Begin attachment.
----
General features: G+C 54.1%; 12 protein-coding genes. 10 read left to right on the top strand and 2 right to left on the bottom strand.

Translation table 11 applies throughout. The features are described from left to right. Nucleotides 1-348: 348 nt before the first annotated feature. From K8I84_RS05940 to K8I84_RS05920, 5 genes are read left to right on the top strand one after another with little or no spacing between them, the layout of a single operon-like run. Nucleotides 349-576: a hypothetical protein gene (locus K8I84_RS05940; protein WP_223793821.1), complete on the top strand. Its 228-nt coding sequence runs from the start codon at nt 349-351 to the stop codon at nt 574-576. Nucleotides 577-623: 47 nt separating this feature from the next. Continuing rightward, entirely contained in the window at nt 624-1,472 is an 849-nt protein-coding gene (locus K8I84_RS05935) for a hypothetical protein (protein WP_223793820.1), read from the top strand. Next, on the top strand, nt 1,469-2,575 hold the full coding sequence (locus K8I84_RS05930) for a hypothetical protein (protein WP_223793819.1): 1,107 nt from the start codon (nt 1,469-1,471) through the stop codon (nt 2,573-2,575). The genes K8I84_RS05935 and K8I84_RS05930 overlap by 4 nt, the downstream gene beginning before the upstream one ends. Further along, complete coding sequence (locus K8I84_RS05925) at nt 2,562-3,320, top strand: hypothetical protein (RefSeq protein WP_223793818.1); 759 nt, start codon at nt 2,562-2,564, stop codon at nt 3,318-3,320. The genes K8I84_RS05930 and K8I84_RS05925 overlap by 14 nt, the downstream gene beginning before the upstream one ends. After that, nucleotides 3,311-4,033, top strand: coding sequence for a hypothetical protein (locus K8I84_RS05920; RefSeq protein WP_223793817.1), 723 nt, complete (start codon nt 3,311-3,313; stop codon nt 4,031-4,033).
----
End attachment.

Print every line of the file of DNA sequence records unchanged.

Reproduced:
General features: G+C 54.1%; 12 protein-coding genes. 10 read left to right on the top strand and 2 right to left on the bottom strand.

Translation table 11 applies throughout. The features are described from left to right. Nucleotides 1-348: 348 nt before the first annotated feature. From K8I84_RS05940 to K8I84_RS05920, 5 genes are read left to right on the top strand one after another with little or no spacing between them, the layout of a single operon-like run. Nucleotides 349-576: a hypothetical protein gene (locus K8I84_RS05940; protein WP_223793821.1), complete on the top strand. Its 228-nt coding sequence runs from the start codon at nt 349-351 to the stop codon at nt 574-576. Nucleotides 577-623: 47 nt separating this feature from the next. Continuing rightward, entirely contained in the window at nt 624-1,472 is an 849-nt protein-coding gene (locus K8I84_RS05935) for a hypothetical protein (protein WP_223793820.1), read from the top strand. Next, on the top strand, nt 1,469-2,575 hold the full coding sequence (locus K8I84_RS05930) for a hypothetical protein (protein WP_223793819.1): 1,107 nt from the start codon (nt 1,469-1,471) through the stop codon (nt 2,573-2,575). The genes K8I84_RS05935 and K8I84_RS05930 overlap by 4 nt, the downstream gene beginning before the upstream one ends. Further along, complete coding sequence (locus K8I84_RS05925) at nt 2,562-3,320, top strand: hypothetical protein (RefSeq protein WP_223793818.1); 759 nt, start codon at nt 2,562-2,564, stop codon at nt 3,318-3,320. The genes K8I84_RS05930 and K8I84_RS05925 overlap by 14 nt, the downstream gene beginning before the upstream one ends. After that, nucleotides 3,311-4,033, top strand: coding sequence for a hypothetical protein (locus K8I84_RS05920; RefSeq protein WP_223793817.1), 723 nt, complete (start codon nt 3,311-3,313; stop codon nt 4,031-4,033).